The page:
LaDuke: Go naked or go hemp
Ever since Julia Roberts named it a muffin top in " Eat, Pray, Love," I've been conscious of mine. So, when I discovered spandex in jeans, wow, was I happy. They were more comfortable and fit better.
But, being a person who asks Mother Earth what I should wear, I did some research. I found the clothing industry to be pretty toxic. Consequently, I've made a choice—either go naked, try to buy used, or go hemp.
Allow me to explain. Pretty much all textiles that are not linen, hemp, silk or cotton are made from petrochemicals. All of these synthetics are non-biodegradable as well.
Sherri Mason, a researcher at SUNY in New York, recently talked about cutting open a Great Lakes fish. What she found inside were synthetic fibers, and they were everywhere. Under a microscope, they seemed to be "weaving themselves into the gastrointestinal tract." Studies indicate that the fibers in our clothes could be poisoning our waterways and food chain on a massive scale. Microfibers—tiny threads shed from fabric—have been found in abundance on shorelines where wastewater is released. In a 2016 study, researchers at the University of California at Santa Barbara found that, on average, synthetic fleece jackets release 1.7 grams of microfibers each wash. It also found that older jackets shed almost twice as many fibers as new jackets. "These microfibers then travel to your local wastewater treatment plant, where up to 40 percent of them enter rivers, lakes and oceans," according to findings published on the researchers' website.
Those fibers are bio-accumulating in the fish. Microbeads, recently banned in the U.S., are a better-known variety of microplastic, but recent studies have found microfibers to be even more pervasive.
In a groundbreaking 2011 paper, Mark Browne, now a senior research associate at the University of New South Wales, Australia, found that microfibers make up 85 percent of human-made debris on shorelines around the world. That's a pretty disgusting thought.
Add to that the problems with manufacturing. Nylon manufacturing creates nitrous oxide, a greenhouse gas 310 times more potent than carbon dioxide. Making polyester uses large amounts of water for cooling, along with lubricants which can become a source of contamination. Both processes are also very energy-hungry. Rayon, which is made from wood pulp, is treated with hazardous chemicals such as caustic soda and sulfuric acid. Cotton that would seem like the easiest answer, except it's drinking up our water and getting it contaminated. Half of the world's clothing is cotton. About 20 million tons are produced annually. It can take more than 5,283 gallons of water to make a single T-shirt and pair of jeans.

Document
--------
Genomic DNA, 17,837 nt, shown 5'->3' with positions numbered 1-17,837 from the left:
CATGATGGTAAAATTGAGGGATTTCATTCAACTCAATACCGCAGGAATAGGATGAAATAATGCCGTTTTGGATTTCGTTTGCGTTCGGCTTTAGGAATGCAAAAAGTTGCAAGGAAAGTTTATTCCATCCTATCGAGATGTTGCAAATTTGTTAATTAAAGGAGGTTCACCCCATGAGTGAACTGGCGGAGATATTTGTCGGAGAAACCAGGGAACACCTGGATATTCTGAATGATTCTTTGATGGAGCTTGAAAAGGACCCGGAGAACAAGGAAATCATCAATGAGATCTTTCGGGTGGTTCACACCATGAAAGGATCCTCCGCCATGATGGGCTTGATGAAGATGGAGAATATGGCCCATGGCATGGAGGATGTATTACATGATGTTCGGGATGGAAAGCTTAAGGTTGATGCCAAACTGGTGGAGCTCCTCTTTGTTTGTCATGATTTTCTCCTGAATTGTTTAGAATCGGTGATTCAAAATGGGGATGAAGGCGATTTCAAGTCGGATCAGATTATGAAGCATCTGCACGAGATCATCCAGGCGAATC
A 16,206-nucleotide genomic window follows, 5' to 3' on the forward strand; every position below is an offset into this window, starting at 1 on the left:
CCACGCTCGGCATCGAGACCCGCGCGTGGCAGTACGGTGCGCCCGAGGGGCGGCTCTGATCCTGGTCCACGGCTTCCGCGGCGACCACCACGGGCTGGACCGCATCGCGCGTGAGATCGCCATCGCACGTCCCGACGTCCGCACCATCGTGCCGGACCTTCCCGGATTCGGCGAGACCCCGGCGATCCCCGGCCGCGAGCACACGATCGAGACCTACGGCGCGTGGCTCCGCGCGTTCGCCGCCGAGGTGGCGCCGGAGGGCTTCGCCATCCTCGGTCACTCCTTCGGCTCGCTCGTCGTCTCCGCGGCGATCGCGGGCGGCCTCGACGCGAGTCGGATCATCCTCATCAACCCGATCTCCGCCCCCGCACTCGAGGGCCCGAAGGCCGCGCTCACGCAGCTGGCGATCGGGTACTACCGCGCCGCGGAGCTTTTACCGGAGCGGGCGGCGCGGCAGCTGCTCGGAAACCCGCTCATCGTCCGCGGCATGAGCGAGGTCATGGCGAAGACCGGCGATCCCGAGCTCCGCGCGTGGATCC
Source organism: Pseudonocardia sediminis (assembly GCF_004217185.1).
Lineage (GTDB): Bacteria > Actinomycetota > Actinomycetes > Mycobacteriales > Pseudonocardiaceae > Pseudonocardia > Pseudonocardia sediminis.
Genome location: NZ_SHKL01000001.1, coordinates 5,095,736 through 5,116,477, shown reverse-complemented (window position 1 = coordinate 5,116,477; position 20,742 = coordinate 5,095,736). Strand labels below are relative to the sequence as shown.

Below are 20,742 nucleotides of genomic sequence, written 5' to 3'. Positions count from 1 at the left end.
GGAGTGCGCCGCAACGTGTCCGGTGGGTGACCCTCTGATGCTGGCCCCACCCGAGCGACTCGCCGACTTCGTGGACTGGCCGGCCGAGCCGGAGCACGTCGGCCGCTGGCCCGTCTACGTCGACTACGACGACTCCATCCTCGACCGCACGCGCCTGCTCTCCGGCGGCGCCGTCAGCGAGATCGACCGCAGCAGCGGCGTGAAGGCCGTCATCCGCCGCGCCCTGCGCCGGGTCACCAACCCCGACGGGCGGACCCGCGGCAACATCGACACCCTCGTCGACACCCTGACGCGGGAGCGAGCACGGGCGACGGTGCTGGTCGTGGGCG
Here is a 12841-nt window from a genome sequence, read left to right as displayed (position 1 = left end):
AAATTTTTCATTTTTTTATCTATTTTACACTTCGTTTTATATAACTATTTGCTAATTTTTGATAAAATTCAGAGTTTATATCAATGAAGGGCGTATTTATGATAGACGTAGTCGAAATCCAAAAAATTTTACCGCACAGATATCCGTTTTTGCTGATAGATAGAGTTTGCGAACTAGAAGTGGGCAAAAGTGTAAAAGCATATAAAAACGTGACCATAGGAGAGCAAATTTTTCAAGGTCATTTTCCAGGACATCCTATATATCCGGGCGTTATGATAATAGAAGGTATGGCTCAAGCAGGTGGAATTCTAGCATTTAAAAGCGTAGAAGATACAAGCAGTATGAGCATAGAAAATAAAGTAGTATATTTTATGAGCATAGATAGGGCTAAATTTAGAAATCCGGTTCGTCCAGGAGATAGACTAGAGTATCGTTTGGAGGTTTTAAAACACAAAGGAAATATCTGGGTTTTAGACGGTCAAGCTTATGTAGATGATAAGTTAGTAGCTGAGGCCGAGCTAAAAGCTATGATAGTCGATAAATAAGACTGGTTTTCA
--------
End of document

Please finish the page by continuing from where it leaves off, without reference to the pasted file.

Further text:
Seventy-three percent of global cotton harvest comes from irrigated land, and the groundwater is getting contaminated.
So, my answers are these: Buy used clothes. Maybe downsize your wardrobe as well.
Hemp is another option. It's about three times the tensile strength of cotton; mold and UV resistant; and uses very little water, pesticides or fertilizers. Until the 1920s, about 80 percent of the clothing in the U.S. was made from hemp. Minnesota had 11 hemp mills at one time. This year, I joined 26 other Minnesotans to secure a state of Minnesota permit to grow industrial hemp. I've got my first 15 acres in to produce hemp for fiber and for seed. I hope one day to produce hemp for fabric. I am growing hemp on tribal land in the middle of the Ponsford Prairie, where my organic hemp crop is surrounded by 11,000 acres of land leased or under production for potato farming by RDO Offutt. Rather ironic, to say the least. Some days I look across our prairie and say, "One Day this too will be Hemp". Well, I gotta start somewhere, and it's either hemp or go naked. And, that muffin top is staying put for now.
LaDuke is executive director, Honor the Earth, and an Ojibwe writer and economist on Minnesota’s White Earth Reservation.